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IN 1995 and 1996, the Food and Drug Administration (FDA) approved three products in the new protease inhibitor class of drugs—saquinavir (InviraseTM), ritonavir (NorvirTM), and indinavir (CrixivanTM). Another drug in this class of agents, nelfinavir (ViraceptTM) (Agouron Pharmaceuticals), is expected to be available soon from the manufacturer through an expandedaccess program. All four drugs, which inhibit HIV protease and thus interfere with viral maturation and replication, are the most potent antiretroviral agents available to treat patients with HIV disease. However, these protease inhibitors interact with rifamycin derivatives, such as rifampin and rifabutin, which are used to treat and prevent the mycobacterial infections commonly observed in HIV-infected patients. Rifamycins accelerate the metabolism of protease inhibitors (through induction of hepatic P450 cytochrome oxidases), resulting in subtherapeutic levels of the protease inhibitors. In addition, protease inhibitors retard the metabolism of rifamycins, resulting in increased serum levels of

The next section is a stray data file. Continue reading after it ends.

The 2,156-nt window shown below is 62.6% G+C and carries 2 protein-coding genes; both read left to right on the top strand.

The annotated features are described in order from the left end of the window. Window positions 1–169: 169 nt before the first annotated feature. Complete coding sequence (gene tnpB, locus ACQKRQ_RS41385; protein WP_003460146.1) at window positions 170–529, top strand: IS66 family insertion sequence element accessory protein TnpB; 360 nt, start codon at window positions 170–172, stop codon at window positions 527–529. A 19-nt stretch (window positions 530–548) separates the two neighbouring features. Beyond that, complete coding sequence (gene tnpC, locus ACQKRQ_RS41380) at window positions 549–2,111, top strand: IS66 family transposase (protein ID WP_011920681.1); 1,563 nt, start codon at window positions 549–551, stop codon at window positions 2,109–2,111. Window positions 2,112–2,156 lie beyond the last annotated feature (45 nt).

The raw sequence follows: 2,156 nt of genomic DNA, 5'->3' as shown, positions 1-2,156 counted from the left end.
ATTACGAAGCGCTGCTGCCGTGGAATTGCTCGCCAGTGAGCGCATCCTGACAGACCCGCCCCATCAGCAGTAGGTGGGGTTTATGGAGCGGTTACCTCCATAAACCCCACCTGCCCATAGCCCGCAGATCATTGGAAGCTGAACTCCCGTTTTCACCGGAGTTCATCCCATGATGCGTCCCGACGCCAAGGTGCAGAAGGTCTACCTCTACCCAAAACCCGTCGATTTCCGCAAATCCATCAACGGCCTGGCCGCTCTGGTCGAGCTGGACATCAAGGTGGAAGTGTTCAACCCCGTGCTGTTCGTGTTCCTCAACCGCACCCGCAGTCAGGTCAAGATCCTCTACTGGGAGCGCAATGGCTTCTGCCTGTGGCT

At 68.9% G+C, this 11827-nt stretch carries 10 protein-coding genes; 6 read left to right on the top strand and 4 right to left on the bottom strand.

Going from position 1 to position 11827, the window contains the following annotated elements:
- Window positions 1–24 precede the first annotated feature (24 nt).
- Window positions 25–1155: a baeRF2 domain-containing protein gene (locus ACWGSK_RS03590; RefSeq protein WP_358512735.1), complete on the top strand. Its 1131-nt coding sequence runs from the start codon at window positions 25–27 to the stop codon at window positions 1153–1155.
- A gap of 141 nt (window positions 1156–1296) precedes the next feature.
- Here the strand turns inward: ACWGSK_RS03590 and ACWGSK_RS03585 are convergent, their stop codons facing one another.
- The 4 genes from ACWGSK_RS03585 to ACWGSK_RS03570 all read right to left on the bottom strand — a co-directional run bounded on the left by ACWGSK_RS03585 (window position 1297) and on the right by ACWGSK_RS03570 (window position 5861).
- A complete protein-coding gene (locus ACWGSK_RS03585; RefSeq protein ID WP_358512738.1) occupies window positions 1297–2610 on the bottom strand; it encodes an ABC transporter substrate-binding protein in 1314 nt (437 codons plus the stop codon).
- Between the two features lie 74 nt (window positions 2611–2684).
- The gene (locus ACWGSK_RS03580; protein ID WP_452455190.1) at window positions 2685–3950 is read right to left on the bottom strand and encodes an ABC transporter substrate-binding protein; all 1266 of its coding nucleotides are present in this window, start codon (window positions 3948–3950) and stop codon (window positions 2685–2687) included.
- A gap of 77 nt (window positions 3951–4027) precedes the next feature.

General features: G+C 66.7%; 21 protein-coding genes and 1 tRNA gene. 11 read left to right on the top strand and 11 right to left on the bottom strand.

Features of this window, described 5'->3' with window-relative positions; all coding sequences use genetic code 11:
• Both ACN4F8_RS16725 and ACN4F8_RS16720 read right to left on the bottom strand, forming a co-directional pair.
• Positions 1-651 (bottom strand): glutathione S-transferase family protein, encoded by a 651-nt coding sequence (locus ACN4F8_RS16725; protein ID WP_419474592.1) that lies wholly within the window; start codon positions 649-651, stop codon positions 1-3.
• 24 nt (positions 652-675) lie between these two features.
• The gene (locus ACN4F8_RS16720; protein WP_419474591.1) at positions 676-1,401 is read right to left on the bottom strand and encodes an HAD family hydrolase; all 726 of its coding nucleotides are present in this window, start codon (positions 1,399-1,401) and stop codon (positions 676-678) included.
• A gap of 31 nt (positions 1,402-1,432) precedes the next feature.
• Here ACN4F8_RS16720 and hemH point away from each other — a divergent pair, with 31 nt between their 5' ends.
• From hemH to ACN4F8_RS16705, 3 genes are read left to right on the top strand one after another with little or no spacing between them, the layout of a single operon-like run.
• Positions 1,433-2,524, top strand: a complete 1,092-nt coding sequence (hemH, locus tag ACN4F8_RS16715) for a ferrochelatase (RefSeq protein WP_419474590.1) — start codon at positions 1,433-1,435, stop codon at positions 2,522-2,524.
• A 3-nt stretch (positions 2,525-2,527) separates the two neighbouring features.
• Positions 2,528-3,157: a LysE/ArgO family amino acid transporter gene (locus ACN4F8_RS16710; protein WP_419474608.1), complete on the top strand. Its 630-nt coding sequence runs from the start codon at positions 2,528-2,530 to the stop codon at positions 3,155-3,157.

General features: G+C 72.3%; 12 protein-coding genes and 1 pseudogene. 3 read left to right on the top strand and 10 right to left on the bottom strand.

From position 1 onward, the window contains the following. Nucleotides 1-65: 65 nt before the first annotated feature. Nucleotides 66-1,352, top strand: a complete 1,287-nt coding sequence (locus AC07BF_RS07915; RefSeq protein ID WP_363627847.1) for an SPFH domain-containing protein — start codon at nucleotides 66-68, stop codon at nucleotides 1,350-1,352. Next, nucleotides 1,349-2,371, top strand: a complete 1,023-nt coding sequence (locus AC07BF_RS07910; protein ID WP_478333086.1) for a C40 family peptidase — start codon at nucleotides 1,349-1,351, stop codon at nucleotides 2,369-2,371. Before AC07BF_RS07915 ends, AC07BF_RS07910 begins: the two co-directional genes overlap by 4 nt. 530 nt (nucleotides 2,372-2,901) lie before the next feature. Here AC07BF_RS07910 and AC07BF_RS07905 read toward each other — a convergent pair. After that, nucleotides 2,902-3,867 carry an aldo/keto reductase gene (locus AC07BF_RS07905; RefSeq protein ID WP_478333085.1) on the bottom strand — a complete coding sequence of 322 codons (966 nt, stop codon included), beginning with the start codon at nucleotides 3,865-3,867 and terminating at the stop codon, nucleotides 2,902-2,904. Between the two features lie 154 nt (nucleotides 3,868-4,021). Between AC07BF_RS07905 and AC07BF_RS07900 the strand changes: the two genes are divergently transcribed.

Clinical Update: Impact of HIV Protease Inhibitors on the Treatment of HIV-Infected Tuberculosis Patients With Rifampin. JAMA. 1996;276(19):1546. doi:10.1001/jama.1996.03540190018009